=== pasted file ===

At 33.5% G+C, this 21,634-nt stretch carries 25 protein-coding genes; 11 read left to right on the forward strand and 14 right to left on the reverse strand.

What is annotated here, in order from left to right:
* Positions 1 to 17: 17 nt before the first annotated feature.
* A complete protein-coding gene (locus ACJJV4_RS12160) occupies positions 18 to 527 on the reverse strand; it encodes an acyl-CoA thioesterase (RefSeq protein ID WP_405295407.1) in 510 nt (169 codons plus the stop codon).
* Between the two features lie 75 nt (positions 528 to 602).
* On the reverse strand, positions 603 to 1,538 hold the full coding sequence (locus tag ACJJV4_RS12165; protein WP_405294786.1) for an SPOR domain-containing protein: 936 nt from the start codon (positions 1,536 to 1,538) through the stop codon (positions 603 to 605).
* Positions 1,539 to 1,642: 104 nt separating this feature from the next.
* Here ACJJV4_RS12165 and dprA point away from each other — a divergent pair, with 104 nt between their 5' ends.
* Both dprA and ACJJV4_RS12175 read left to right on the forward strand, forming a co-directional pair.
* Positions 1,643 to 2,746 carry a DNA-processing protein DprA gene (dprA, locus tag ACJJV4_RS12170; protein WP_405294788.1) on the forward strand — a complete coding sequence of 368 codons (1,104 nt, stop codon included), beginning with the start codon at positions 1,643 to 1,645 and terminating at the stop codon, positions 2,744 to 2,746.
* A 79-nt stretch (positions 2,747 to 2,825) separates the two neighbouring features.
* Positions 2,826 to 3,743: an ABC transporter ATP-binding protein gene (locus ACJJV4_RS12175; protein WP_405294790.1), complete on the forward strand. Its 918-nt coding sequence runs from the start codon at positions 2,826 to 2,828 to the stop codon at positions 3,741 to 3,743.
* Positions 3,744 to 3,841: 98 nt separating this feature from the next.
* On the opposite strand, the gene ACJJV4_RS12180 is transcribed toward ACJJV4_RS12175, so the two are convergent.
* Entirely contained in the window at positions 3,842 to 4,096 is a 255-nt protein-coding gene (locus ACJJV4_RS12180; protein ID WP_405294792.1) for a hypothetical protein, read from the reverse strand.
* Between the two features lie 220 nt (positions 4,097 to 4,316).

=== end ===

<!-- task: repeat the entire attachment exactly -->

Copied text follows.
At 33.5% G+C, this 21,634-nt stretch carries 25 protein-coding genes; 11 read left to right on the forward strand and 14 right to left on the reverse strand.

What is annotated here, in order from left to right:
* Positions 1 to 17: 17 nt before the first annotated feature.
* A complete protein-coding gene (locus ACJJV4_RS12160) occupies positions 18 to 527 on the reverse strand; it encodes an acyl-CoA thioesterase (RefSeq protein ID WP_405295407.1) in 510 nt (169 codons plus the stop codon).
* Between the two features lie 75 nt (positions 528 to 602).
* On the reverse strand, positions 603 to 1,538 hold the full coding sequence (locus tag ACJJV4_RS12165; protein WP_405294786.1) for an SPOR domain-containing protein: 936 nt from the start codon (positions 1,536 to 1,538) through the stop codon (positions 603 to 605).
* Positions 1,539 to 1,642: 104 nt separating this feature from the next.
* Here ACJJV4_RS12165 and dprA point away from each other — a divergent pair, with 104 nt between their 5' ends.
* Both dprA and ACJJV4_RS12175 read left to right on the forward strand, forming a co-directional pair.
* Positions 1,643 to 2,746 carry a DNA-processing protein DprA gene (dprA, locus tag ACJJV4_RS12170; protein WP_405294788.1) on the forward strand — a complete coding sequence of 368 codons (1,104 nt, stop codon included), beginning with the start codon at positions 1,643 to 1,645 and terminating at the stop codon, positions 2,744 to 2,746.
* A 79-nt stretch (positions 2,747 to 2,825) separates the two neighbouring features.
* Positions 2,826 to 3,743: an ABC transporter ATP-binding protein gene (locus ACJJV4_RS12175; protein WP_405294790.1), complete on the forward strand. Its 918-nt coding sequence runs from the start codon at positions 2,826 to 2,828 to the stop codon at positions 3,741 to 3,743.
* Positions 3,744 to 3,841: 98 nt separating this feature from the next.
* On the opposite strand, the gene ACJJV4_RS12180 is transcribed toward ACJJV4_RS12175, so the two are convergent.
* Entirely contained in the window at positions 3,842 to 4,096 is a 255-nt protein-coding gene (locus ACJJV4_RS12180; protein ID WP_405294792.1) for a hypothetical protein, read from the reverse strand.
* Between the two features lie 220 nt (positions 4,097 to 4,316).